Man Versus Machine: Complex Estimates and Auditor Reliance on Artificial Intelligence

Benjamin P. Commerford, Sean A. Dennis, Jennifer R. Joe, Jenny W. Ulla

Research output: Contribution to journalArticlepeer-review

36 Scopus citations

Abstract

Audit firms are investing billions of dollars to develop artificial intelligence (AI) systems that will help auditors execute challenging tasks (e.g., evaluating complex estimates). Although firms assume AI will enhance audit quality, a growing body of research documents that individuals often exhibit “algorithm aversion”—the tendency to discount computer-based advice more heavily than human advice, although the advice is identical otherwise. Therefore, we conduct an experiment to examine how algorithm aversion manifests in auditor judgments. Consistent with theory, we find that auditors receiving contradictory evidence from their firm's AI system (instead of a human specialist) propose smaller adjustments to management's complex estimates, particularly when management develops their estimates using relatively objective (vs. subjective) inputs. Our findings suggest auditor susceptibility to algorithm aversion could prove costly for the profession and financial statements users.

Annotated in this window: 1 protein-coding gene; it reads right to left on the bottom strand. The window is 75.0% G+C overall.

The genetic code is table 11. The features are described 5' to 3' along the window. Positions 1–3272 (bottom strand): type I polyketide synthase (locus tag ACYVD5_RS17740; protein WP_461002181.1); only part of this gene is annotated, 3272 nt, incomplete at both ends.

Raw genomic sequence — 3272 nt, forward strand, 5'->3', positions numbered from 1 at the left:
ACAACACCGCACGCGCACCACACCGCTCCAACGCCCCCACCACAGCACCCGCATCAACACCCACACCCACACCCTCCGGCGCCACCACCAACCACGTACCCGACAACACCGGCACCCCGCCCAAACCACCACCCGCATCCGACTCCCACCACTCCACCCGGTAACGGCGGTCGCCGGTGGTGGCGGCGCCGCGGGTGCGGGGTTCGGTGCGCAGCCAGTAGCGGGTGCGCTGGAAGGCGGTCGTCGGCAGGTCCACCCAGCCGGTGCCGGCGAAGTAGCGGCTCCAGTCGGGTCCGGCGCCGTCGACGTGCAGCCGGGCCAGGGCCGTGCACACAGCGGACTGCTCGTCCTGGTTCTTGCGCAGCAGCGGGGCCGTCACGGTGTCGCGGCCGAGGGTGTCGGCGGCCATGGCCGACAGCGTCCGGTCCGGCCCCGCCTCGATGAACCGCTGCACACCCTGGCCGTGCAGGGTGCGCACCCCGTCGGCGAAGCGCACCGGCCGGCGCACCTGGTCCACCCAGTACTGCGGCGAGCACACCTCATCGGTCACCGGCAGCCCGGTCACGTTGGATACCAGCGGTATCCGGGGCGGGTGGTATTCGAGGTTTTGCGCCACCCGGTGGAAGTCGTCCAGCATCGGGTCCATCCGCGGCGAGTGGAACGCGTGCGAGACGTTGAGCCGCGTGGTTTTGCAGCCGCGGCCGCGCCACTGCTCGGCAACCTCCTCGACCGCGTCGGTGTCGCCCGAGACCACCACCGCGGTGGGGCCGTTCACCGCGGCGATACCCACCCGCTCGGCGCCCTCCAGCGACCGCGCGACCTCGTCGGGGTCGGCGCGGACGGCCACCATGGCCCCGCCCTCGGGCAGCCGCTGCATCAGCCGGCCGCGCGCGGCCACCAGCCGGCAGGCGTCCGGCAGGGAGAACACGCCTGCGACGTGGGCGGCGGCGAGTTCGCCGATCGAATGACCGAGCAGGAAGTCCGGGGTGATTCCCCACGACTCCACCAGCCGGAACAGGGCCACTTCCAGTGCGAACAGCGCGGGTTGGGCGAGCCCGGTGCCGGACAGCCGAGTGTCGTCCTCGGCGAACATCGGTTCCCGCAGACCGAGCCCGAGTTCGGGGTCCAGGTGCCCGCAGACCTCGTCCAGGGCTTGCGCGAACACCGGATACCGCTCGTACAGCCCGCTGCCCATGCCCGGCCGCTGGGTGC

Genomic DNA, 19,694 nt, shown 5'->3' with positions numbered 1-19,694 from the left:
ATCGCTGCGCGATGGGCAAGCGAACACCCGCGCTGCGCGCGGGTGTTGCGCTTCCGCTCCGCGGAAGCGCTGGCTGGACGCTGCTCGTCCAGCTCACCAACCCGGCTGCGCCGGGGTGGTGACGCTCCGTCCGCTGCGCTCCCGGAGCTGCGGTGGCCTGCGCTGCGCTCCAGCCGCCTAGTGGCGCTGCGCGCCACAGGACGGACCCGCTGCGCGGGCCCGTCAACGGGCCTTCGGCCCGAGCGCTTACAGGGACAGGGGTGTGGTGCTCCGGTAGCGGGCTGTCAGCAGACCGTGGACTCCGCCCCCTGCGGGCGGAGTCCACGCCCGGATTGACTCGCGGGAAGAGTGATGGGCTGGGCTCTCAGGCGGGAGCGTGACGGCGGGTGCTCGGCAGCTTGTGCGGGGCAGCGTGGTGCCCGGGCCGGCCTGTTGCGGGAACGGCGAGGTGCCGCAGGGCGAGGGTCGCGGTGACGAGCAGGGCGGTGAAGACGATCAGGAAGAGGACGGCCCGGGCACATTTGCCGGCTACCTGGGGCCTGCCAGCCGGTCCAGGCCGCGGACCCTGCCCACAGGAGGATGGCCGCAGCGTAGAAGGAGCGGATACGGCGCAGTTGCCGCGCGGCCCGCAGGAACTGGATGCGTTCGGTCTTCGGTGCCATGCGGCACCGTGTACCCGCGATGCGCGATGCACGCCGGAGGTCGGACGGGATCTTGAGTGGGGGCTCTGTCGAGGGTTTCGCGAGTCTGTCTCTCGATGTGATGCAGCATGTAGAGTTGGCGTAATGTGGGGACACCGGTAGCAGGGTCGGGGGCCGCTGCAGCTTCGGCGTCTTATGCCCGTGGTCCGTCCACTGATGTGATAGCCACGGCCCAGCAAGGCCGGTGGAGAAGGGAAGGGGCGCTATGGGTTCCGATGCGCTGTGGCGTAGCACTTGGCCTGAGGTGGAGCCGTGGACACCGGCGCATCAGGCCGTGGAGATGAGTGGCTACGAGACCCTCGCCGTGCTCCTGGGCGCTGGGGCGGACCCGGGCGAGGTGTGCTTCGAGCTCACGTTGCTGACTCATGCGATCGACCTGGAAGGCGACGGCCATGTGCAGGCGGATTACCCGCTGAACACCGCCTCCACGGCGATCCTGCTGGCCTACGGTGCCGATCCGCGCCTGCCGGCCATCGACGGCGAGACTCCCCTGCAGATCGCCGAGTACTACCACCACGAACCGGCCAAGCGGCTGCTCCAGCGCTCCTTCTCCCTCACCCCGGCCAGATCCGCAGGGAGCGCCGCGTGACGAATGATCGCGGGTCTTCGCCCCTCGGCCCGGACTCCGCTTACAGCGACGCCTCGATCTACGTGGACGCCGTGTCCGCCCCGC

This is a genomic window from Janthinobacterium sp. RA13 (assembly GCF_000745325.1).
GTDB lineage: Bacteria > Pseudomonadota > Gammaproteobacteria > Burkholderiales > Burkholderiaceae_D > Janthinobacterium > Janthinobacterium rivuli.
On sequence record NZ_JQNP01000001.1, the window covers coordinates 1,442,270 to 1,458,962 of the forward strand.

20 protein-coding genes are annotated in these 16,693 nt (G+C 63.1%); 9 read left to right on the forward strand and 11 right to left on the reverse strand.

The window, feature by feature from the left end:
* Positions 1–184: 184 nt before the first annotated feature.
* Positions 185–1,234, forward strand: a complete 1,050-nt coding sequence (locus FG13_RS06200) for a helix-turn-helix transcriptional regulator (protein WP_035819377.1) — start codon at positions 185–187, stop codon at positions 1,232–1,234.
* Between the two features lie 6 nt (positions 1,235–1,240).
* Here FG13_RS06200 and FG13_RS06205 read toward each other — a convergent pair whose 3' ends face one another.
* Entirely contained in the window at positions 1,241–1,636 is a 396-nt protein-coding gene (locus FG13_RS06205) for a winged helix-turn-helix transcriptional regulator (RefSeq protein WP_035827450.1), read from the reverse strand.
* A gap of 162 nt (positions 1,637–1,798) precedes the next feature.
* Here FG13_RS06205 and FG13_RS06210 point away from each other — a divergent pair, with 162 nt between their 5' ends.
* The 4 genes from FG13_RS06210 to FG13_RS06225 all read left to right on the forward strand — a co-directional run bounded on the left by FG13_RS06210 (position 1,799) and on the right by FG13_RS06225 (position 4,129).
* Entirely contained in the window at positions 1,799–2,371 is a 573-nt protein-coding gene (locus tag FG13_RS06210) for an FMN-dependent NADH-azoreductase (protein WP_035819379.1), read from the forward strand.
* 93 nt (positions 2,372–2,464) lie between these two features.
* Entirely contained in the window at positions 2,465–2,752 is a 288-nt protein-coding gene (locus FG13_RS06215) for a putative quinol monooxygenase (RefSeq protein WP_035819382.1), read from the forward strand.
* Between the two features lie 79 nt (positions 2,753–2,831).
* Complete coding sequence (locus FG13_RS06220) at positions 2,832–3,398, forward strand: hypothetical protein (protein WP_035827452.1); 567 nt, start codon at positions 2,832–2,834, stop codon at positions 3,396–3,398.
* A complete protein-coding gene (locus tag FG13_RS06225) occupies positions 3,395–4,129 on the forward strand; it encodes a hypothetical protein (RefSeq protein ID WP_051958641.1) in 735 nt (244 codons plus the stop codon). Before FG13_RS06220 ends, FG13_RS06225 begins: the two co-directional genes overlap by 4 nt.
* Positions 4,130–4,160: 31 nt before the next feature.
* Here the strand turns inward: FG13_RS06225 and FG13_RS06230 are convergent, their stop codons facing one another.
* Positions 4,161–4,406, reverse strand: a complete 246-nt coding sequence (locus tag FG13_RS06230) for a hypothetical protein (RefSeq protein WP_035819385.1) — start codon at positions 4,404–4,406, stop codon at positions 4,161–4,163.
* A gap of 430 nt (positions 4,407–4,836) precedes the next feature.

Original languageEnglish
Pages (from-to)171-201
Number of pages31
JournalJournal of Accounting Research
Volume60
Issue number1
DOIs
StatePublished - Mar 2022

Bibliographical note

Publisher Copyright:
© 2021 The Chookaszian Accounting Research Center at the University of Chicago Booth School of Business

ASJC Scopus subject areas

  • Accounting
  • Finance
  • Economics and Econometrics

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